“John Henry Days” is a strange book.  It’s the story of a bunch of hack journalists dispatched to West Virginia to cover the United States Post Office’s unveiling of a John Henry commemorative stamp.  Failed journalists and stamp unveilings are rarely a recipe to success, but somehow Whitehead manages to pull things together into a compelling narrative. 

Things are told in a schizophrenic manner, alternating between the perspective of J., a freelancer whose been jumping from press junket to press junket for three months without a break, and others in town for the festivities.  So far the book’s been about dwarves fighting, scary hick taxi drivers, hiding free food, and a clever distillation of the five types of puff pieces written for magazines.  

And no, that most American of folk heroes, John Henry, has yet to make an appearance, but the way things are going I’m not going to be surprised if he does.  It’s not an easy book to read, but I’ve always liked art I had to work for.  My only reservation is that a lot of my enjoyment of the book is due to the fact that I’m in J-School, but whatevs.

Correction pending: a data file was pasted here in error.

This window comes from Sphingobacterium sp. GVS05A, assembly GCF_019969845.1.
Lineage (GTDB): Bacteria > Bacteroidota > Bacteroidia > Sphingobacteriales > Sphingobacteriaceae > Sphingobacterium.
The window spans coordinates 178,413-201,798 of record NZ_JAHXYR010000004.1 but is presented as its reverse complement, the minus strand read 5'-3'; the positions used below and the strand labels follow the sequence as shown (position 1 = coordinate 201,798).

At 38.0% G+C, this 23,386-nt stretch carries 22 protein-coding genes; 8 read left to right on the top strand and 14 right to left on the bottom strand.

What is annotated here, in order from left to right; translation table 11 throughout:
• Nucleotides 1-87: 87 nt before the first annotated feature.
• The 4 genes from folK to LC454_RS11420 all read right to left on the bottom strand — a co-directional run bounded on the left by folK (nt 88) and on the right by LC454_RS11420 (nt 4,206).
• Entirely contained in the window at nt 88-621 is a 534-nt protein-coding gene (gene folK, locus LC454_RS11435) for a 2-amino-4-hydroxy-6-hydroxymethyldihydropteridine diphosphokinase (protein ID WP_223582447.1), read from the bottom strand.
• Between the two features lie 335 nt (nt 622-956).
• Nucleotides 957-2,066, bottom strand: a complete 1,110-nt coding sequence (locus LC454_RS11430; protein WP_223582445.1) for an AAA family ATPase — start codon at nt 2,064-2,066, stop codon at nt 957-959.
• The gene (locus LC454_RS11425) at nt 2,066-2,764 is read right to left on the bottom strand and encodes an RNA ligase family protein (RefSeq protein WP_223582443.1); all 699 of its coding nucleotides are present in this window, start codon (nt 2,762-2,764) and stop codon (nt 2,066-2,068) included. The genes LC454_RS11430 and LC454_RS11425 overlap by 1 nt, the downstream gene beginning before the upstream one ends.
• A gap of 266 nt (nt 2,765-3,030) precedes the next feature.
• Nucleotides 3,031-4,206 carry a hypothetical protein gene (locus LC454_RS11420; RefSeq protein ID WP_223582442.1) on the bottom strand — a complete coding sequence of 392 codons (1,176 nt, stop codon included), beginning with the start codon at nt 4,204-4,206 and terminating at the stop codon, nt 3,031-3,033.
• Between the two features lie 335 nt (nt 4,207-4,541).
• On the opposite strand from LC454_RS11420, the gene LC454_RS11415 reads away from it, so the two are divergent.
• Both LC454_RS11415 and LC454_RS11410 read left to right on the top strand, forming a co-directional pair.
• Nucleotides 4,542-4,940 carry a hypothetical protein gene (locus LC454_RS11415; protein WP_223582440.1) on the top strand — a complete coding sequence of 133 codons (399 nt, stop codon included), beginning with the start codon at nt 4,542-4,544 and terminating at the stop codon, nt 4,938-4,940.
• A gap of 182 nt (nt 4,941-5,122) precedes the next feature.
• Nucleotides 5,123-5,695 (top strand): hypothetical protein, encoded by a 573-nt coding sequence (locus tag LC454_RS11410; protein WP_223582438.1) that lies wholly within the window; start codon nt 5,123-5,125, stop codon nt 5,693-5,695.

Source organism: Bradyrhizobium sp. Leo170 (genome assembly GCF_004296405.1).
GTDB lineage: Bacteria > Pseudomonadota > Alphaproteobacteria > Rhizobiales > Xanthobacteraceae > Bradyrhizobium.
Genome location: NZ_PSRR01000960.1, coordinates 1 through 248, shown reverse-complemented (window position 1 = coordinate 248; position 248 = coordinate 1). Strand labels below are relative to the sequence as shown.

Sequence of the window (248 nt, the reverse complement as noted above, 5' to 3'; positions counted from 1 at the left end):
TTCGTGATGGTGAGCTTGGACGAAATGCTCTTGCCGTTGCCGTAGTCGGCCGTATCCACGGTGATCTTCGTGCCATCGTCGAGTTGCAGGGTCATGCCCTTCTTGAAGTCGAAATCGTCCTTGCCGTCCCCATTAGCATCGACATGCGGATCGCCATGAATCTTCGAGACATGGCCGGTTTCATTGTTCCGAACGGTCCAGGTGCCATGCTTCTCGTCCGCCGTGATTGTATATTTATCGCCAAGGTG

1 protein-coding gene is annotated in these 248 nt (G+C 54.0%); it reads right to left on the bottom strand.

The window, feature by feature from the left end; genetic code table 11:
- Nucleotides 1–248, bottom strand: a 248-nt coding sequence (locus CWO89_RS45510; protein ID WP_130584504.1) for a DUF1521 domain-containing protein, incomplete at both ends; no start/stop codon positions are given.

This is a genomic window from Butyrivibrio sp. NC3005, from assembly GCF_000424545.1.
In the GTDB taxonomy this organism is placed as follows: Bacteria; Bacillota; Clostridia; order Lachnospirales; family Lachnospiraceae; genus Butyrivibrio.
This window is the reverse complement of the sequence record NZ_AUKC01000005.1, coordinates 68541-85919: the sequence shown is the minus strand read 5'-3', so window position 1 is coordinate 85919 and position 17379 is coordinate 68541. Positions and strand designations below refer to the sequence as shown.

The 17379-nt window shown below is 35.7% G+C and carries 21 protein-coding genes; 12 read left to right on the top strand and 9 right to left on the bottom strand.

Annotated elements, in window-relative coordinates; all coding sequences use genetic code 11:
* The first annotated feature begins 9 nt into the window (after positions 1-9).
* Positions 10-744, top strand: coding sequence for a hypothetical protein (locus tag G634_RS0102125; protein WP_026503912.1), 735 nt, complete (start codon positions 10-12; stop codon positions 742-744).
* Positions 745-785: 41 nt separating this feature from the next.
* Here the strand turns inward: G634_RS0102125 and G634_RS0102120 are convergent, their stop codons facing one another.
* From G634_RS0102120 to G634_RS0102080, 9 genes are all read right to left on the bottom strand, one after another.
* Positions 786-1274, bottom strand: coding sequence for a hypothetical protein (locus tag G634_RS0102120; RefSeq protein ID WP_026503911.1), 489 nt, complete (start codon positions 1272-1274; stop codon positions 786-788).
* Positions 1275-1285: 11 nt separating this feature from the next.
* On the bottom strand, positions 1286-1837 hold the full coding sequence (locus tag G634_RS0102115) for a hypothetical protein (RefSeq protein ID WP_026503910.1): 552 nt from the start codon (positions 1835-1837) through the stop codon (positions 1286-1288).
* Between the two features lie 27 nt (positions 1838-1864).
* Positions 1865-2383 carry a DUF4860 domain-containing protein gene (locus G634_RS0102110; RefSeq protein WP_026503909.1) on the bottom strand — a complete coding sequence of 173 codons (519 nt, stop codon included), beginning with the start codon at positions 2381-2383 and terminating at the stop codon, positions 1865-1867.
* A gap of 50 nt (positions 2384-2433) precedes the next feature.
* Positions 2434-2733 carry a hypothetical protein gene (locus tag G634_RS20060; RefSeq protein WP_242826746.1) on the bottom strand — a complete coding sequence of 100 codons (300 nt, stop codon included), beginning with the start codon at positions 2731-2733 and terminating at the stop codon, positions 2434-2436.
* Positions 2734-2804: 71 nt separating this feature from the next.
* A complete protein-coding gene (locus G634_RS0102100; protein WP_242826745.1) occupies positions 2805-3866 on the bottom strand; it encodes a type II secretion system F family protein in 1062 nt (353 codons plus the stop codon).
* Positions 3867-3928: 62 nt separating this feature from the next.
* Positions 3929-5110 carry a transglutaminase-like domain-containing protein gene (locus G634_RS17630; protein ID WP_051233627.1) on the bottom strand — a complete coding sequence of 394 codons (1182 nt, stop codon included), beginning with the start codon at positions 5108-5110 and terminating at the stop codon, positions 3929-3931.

Whitehead’s book is good.  Real good actually, but it wasn’t the highlight of my reading week. 

That would have to be The Simpsons’ Tree House of Horror # 15.  I’m totally serious.  Every other Simpson comic I’ve ever read (there haven’t been many), has felt lifeless and kind of boring.  But not this!  This is a treasure trove of art comics goodness.  Though the product of 13 different creators the art and stories are all beautiful, funny, and weird as all get out. 

I can honestly say I enjoyed each story, but Ben Jones’ “Boo-tleg” and Matthew Thurber and Kevin Huizinga’s “The Call of Vegulu” are just jaw dropping in their amazingness.  Even in it’s increasingly conservative older age, the yearly Tree House of Horror episodes are a chance for the show’s writers to run wild and this issue is no different for the creators involved.  This is the Simpsons on crack, mescaline and PCP, all at the same time!  The results aren’t just good comics featuring the Simpson, they’re just good comics.  By the end my shit was flipped.  How’s that for an endorsement?

Anyway, that’s all for now.  Next week…more of my thoughts on what I read.  Hopefully you‘ll get something a little more sustained.

-Bryan Hood

Some of us were born to write. Others, maybe not so much...

Some of us were born to write. Others, maybe not so much...

“Fiction writing is great. You can make up almost anything.”
-Ivanka Trump